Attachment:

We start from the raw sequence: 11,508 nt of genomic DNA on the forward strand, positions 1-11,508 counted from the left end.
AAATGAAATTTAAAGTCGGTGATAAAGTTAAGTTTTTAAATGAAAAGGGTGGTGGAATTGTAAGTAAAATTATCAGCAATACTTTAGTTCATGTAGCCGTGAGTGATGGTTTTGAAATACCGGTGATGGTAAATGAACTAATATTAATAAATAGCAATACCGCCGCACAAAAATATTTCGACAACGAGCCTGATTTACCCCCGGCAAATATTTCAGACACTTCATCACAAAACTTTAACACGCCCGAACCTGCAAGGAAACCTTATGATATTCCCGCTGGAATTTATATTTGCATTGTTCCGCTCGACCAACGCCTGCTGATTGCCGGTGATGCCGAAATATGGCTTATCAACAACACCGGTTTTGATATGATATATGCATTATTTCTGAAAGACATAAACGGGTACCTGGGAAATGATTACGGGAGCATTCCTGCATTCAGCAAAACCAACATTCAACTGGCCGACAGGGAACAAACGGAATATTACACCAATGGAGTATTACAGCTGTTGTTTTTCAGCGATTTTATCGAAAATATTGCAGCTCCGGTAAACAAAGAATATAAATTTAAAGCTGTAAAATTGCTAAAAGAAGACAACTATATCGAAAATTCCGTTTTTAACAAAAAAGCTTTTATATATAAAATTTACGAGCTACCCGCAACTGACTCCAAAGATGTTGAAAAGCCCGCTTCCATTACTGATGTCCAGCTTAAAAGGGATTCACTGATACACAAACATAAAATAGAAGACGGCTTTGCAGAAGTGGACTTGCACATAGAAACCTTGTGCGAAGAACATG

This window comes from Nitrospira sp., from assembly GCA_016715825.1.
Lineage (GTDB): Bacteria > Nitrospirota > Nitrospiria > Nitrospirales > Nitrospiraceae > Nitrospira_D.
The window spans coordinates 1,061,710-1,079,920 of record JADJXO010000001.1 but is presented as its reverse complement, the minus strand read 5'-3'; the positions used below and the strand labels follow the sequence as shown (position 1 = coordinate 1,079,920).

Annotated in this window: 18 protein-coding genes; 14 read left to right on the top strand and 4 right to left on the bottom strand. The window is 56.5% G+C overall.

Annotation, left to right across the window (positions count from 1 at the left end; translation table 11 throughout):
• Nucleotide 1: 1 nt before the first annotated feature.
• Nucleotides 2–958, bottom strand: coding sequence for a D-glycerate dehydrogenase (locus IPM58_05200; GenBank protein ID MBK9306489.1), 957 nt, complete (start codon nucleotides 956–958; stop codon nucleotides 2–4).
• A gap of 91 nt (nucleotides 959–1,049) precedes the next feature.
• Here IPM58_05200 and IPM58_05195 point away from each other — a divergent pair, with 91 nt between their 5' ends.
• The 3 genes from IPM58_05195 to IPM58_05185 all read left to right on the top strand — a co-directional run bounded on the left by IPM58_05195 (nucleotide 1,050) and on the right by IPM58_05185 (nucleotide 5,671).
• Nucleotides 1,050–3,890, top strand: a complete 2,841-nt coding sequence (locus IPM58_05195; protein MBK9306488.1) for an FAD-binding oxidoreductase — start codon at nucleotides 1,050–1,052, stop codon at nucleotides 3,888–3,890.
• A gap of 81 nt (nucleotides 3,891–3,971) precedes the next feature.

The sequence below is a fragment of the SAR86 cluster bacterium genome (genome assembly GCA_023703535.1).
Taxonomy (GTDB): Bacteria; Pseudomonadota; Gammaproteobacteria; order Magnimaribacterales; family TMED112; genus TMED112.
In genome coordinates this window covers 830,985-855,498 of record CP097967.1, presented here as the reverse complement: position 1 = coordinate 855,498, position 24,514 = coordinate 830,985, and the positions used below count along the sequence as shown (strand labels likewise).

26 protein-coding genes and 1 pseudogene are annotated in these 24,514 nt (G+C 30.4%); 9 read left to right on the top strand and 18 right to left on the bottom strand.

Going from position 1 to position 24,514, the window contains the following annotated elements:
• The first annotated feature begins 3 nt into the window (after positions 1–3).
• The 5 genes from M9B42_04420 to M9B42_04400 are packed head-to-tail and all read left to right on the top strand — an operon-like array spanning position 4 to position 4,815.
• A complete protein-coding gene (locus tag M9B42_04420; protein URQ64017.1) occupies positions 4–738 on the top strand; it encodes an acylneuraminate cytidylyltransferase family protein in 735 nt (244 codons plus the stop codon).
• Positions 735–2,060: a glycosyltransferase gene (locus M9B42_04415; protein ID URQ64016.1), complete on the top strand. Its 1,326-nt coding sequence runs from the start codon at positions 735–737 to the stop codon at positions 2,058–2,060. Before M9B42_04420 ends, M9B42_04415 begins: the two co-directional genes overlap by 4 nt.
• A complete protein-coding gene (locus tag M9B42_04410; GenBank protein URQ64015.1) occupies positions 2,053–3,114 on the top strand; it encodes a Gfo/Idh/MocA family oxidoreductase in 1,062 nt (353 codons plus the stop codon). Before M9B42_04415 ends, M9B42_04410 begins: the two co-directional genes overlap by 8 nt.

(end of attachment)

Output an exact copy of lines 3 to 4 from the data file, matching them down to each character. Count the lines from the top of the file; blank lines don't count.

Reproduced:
This window comes from Nitrospira sp., from assembly GCA_016715825.1.
Lineage (GTDB): Bacteria > Nitrospirota > Nitrospiria > Nitrospirales > Nitrospiraceae > Nitrospira_D.